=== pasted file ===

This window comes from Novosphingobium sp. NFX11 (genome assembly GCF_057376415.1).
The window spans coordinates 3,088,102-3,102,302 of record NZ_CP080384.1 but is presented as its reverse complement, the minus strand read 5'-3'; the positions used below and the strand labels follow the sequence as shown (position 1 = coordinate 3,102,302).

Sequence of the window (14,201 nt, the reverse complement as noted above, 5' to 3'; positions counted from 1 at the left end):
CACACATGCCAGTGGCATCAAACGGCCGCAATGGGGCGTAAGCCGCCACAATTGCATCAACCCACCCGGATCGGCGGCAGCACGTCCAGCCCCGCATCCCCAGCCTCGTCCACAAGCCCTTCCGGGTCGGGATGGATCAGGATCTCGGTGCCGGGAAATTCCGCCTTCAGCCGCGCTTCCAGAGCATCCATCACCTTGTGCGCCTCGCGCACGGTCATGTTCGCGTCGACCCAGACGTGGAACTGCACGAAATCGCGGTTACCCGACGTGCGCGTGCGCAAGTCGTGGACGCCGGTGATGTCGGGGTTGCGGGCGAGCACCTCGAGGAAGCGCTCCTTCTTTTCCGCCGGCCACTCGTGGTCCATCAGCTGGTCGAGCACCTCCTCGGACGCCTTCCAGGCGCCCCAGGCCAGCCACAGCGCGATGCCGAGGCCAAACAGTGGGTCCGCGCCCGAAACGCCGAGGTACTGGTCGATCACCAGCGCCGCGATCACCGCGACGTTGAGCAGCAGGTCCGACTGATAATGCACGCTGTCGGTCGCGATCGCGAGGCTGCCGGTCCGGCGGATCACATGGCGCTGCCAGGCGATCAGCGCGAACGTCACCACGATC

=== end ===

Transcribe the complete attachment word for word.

This window comes from Novosphingobium sp. NFX11 (genome assembly GCF_057376415.1).
The window spans coordinates 3,088,102-3,102,302 of record NZ_CP080384.1 but is presented as its reverse complement, the minus strand read 5'-3'; the positions used below and the strand labels follow the sequence as shown (position 1 = coordinate 3,102,302).

Sequence of the window (14,201 nt, the reverse complement as noted above, 5' to 3'; positions counted from 1 at the left end):
CACACATGCCAGTGGCATCAAACGGCCGCAATGGGGCGTAAGCCGCCACAATTGCATCAACCCACCCGGATCGGCGGCAGCACGTCCAGCCCCGCATCCCCAGCCTCGTCCACAAGCCCTTCCGGGTCGGGATGGATCAGGATCTCGGTGCCGGGAAATTCCGCCTTCAGCCGCGCTTCCAGAGCATCCATCACCTTGTGCGCCTCGCGCACGGTCATGTTCGCGTCGACCCAGACGTGGAACTGCACGAAATCGCGGTTACCCGACGTGCGCGTGCGCAAGTCGTGGACGCCGGTGATGTCGGGGTTGCGGGCGAGCACCTCGAGGAAGCGCTCCTTCTTTTCCGCCGGCCACTCGTGGTCCATCAGCTGGTCGAGCACCTCCTCGGACGCCTTCCAGGCGCCCCAGGCCAGCCACAGCGCGATGCCGAGGCCAAACAGTGGGTCCGCGCCCGAAACGCCGAGGTACTGGTCGATCACCAGCGCCGCGATCACCGCGACGTTGAGCAGCAGGTCCGACTGATAATGCACGCTGTCGGTCGCGATCGCGAGGCTGCCGGTCCGGCGGATCACATGGCGCTGCCAGGCGATCAGCGCGAACGTCACCACGATC